Part 3 of Bluff’s ongoing look at the current state of online gambling in the United States continues with a look at nine states where online gambling legislation is a possibility or where online gambling could be considered.
None of these states are likely to pass online gambling legislation in the next couple years, but these are the states that could be part of the second or third wave on online gaming expansion in the U.S.
These states have all the ingredients for iGaming expansion, they just don’t know if they want it yet.
This four part series will cover the state of online gambling in all 50 states, including:
- The seven states where online gaming is legal or approval is imminent
- The eight states currently thought to be considering online gaming expansion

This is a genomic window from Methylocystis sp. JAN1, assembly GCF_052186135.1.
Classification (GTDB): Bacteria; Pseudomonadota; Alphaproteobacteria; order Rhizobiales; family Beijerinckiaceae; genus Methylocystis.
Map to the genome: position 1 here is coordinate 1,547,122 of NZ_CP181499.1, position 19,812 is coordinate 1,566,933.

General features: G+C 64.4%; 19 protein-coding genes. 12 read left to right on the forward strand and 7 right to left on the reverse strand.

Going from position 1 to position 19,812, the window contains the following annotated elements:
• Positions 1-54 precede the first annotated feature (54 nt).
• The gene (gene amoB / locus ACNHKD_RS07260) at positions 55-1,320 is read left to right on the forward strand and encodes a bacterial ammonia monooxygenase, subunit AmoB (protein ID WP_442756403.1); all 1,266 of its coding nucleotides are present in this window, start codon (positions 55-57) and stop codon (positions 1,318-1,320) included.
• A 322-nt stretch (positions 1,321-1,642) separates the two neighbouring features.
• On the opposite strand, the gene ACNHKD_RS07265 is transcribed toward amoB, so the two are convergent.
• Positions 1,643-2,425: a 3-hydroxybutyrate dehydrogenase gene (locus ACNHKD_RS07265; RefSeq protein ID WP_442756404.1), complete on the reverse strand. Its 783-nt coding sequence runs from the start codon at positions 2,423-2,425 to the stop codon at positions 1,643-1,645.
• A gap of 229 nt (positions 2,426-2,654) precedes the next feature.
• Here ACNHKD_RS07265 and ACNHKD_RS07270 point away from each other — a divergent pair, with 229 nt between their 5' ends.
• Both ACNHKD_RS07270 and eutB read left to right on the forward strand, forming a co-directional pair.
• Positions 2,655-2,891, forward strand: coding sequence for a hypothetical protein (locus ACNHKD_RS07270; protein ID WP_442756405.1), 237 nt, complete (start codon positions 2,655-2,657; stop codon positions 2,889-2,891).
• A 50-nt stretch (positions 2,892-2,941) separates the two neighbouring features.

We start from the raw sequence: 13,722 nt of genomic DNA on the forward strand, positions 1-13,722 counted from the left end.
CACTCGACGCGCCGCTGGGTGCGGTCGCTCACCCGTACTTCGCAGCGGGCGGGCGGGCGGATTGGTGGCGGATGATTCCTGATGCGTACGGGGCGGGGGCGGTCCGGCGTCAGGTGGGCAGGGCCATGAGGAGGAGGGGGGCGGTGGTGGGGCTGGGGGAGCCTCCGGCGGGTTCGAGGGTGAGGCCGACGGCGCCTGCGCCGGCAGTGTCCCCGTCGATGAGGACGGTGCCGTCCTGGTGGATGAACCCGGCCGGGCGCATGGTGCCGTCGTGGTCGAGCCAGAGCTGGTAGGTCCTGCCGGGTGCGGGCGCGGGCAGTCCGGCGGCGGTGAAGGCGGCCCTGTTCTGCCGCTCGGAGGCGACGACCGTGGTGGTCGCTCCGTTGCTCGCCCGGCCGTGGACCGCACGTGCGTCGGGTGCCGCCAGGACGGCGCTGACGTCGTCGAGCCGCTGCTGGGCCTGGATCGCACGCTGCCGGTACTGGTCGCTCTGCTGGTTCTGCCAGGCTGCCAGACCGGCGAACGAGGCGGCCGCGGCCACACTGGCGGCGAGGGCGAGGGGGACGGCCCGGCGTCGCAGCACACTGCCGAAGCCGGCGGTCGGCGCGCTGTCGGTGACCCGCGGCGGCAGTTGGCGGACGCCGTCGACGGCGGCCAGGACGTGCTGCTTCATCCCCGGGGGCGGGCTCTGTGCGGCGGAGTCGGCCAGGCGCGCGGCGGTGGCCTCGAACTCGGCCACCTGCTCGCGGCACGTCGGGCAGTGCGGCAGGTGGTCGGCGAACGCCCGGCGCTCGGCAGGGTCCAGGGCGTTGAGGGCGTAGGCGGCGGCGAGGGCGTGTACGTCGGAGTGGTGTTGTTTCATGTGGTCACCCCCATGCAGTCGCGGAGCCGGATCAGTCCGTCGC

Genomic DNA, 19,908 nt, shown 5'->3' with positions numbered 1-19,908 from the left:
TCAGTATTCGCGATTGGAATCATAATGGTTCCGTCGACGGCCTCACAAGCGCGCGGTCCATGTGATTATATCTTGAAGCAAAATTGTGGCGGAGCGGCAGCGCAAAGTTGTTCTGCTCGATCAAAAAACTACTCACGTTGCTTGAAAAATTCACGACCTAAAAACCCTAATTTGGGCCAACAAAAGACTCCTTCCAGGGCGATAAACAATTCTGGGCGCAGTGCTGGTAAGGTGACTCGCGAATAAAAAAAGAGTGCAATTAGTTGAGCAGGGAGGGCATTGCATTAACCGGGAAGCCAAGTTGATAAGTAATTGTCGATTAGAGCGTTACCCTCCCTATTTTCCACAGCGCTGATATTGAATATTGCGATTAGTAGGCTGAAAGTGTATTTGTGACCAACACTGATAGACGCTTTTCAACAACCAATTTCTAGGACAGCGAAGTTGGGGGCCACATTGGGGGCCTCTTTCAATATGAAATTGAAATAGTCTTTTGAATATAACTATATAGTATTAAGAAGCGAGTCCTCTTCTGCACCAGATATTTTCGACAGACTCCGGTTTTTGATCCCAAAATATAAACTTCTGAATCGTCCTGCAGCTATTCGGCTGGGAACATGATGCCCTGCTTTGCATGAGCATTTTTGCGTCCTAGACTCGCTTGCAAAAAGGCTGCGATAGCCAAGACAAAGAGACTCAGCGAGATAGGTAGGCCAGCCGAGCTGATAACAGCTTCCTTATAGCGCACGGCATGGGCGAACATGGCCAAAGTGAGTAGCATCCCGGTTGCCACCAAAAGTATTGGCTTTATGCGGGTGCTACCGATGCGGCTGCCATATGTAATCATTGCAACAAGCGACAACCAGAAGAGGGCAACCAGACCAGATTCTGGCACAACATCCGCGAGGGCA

- The reasons why nine states may consider expanding into online gaming in the near future
- The reasons why 26 states are unlikely to pass online gaming laws
Rhode Island is an interesting case as well.
As the smallest state in the union, and one of the smallest population-wise, with just over 1 million residents, Rhode Island would have trouble sustaining a viable iGaming industry. That being said, if Rhode Island passed a comprehensive iGaming bill (including casino) and was willing to take only a small amount from iGaming operators, it could work – an interstate agreement would be mandatory for online poker.
Online gambling might be a ways off though, as Rhode Island is currently getting ready to turn Twin Rivers Casino (which just got the go ahead for table games in 2012) into a full-fledged resort casino, as the state has approved the addition of a hotel to the casino.